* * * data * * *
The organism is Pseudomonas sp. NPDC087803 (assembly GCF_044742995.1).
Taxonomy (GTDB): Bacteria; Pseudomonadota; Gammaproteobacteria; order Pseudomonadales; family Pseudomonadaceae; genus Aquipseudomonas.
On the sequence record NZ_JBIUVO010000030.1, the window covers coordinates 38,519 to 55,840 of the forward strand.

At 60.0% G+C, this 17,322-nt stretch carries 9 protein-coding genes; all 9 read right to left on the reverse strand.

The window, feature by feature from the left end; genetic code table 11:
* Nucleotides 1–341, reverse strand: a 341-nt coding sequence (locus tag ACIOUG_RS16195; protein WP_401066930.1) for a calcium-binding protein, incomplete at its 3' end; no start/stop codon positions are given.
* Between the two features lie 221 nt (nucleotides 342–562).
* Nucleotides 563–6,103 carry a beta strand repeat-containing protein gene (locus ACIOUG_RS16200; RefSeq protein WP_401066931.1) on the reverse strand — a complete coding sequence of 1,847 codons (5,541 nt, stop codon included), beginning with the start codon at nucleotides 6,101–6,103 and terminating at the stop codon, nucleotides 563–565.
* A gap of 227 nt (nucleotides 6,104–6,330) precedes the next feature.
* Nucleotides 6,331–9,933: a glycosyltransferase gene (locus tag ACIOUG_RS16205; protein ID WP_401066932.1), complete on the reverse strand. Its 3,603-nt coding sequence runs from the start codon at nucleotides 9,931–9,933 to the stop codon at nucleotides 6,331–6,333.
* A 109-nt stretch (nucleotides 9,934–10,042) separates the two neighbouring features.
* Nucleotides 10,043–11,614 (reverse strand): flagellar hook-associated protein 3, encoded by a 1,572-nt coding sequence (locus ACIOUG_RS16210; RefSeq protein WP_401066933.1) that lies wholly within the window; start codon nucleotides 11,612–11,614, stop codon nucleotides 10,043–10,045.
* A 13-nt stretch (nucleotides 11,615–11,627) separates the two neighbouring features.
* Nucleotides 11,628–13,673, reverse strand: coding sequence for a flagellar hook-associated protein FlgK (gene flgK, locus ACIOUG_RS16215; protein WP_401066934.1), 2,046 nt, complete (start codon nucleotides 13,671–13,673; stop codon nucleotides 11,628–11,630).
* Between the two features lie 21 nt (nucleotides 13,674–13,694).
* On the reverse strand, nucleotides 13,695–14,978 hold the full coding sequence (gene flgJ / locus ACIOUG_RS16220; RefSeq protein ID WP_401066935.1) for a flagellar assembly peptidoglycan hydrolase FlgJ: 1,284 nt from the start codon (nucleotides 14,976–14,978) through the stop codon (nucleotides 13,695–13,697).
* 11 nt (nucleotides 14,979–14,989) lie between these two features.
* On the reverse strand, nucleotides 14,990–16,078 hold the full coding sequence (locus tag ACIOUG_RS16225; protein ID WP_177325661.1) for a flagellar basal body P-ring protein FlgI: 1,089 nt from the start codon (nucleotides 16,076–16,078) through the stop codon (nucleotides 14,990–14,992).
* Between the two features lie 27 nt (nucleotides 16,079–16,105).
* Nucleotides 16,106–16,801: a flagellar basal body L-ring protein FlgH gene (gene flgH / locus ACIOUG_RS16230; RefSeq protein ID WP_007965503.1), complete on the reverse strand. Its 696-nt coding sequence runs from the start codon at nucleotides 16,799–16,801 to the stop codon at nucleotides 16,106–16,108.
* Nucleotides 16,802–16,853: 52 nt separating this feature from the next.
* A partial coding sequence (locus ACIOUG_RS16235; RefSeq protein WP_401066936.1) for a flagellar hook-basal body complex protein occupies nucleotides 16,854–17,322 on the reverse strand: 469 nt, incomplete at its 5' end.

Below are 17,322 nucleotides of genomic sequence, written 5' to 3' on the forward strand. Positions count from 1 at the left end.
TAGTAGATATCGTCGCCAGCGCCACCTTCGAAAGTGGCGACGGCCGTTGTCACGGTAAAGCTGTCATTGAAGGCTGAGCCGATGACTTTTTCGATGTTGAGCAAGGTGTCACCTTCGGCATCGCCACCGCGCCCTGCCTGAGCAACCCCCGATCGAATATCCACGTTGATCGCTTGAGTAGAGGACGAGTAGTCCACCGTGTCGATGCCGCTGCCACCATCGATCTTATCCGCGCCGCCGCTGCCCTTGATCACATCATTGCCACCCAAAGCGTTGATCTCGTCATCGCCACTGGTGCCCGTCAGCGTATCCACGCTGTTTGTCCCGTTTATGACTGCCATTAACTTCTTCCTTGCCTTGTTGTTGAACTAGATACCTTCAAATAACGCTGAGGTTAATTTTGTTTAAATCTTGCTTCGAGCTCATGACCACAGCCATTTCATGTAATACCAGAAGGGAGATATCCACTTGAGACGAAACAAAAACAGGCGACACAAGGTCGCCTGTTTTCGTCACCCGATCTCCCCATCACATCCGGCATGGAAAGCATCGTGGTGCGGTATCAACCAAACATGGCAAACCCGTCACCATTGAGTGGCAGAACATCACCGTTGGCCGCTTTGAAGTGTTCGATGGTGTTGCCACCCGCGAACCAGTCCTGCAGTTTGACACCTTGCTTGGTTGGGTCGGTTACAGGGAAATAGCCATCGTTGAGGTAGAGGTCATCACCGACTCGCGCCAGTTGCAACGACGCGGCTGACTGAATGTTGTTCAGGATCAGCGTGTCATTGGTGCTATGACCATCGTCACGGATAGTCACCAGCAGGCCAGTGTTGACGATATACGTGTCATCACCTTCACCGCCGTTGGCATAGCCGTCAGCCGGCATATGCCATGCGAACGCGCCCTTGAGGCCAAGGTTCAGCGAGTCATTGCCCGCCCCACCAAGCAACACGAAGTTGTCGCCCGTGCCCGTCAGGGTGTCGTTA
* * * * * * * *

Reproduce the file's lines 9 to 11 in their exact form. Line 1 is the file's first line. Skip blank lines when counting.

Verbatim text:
* A gap of 227 nt (nucleotides 6,104–6,330) precedes the next feature.
* Nucleotides 6,331–9,933: a glycosyltransferase gene (locus tag ACIOUG_RS16205; protein ID WP_401066932.1), complete on the reverse strand. Its 3,603-nt coding sequence runs from the start codon at nucleotides 9,931–9,933 to the stop codon at nucleotides 6,331–6,333.
* A 109-nt stretch (nucleotides 9,934–10,042) separates the two neighbouring features.